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Jump on the Savings Sleigh

Finding ways to cut back and increase cash flow for the holidays.

The winter holidays are, without exception the most expensive shopping season of the year for most Americans. It’s also the time when families are most likely to take on too much credit card debt. But with average balances over $7,000 already, can America really afford to go overboard for the holidays this year?

Goes to page displaying info graphic on tips for saving money and increasing income for the holidays
Graphic displaying tips for saving money and increasing income for the holidays

Why cash flow is key at the holidays

The reason you want to increase free cash flow in your budget as much as possible is so you can avoid taking on holiday debt. With so many out-of-budget expenses during the holiday season, it’s easy to run out of cash and turn to your high-interest credit cards to get you through the season.

And people often do the same thing every year – you spend until you run out of cash, then switch to credit so you can keep spending in order to make the holidays perfect for everyone. You make a conscious decision to ignore your debt until after the holidays, then you feel the floor drop out when you finally get around to checking your balances in January. And since credit cards have such high interest rates, you spend most of the year paying off last year’s holiday debt until you repeat the cycle all over again.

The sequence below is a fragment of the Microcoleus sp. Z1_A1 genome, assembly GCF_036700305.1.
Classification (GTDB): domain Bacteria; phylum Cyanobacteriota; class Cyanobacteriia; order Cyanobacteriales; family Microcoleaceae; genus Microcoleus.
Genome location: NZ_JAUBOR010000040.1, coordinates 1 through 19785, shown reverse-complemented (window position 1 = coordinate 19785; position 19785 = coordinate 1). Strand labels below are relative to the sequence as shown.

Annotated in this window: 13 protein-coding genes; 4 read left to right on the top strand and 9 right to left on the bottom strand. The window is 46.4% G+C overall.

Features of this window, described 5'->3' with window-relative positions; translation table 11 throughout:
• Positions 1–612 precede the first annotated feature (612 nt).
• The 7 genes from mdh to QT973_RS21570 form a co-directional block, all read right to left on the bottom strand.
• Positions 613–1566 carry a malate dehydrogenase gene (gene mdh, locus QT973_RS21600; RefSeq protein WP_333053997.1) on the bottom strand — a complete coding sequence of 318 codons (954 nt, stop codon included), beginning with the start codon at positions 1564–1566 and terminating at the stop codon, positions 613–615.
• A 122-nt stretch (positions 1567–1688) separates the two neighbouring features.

More cash flow breaks that cycle. You can pay for purchases in cash, rather than turning to high interest credit cards. This helps you save money, because you’re not adding finance charges to your holiday purchases.

Close spending leaks and cut expenses in your budget

Aside from getting an extra job or selling some of your stuff, the easiest way to improve cash flow is to close spending leaks in your budget. In most cases this involves one of two things – either you close spending leaks in your budget or you cut discretionary expenses temporarily during the holiday shopping season.

Spending leaks. A spending leak is where you’re spending more money than you have set in your budget or more than you should be for a particular expense. For instance, maybe your food budget is set at $100 per week, but you see you’re actually spending $180. You look at your monthly transactions and see you’re going out to lunch with coworkers and spending too much every weekday afternoon. Take your lunch every day – or even just a few days – and you’ve closed that spending leak a bit.

Discretionary expenses. These are all of the nice-to-have expenses in your budget. Trips to the salon, entertainment, subscriptions, paid accounts, memberships, tithes – it’s everything you like to do in a given month, but don’t absolutely need to live and work effectively. During the holidays, cut some discretionary expenses. Consider that you don’t need a hefty entertainment budget if you’ll be spending more time with the family. See if you can suspend streaming media accounts or cancel a few that overlap. Remember, you can always introduce discretionary expenses back in once you’ve gotten through the holidays successfully.

Use this infographic

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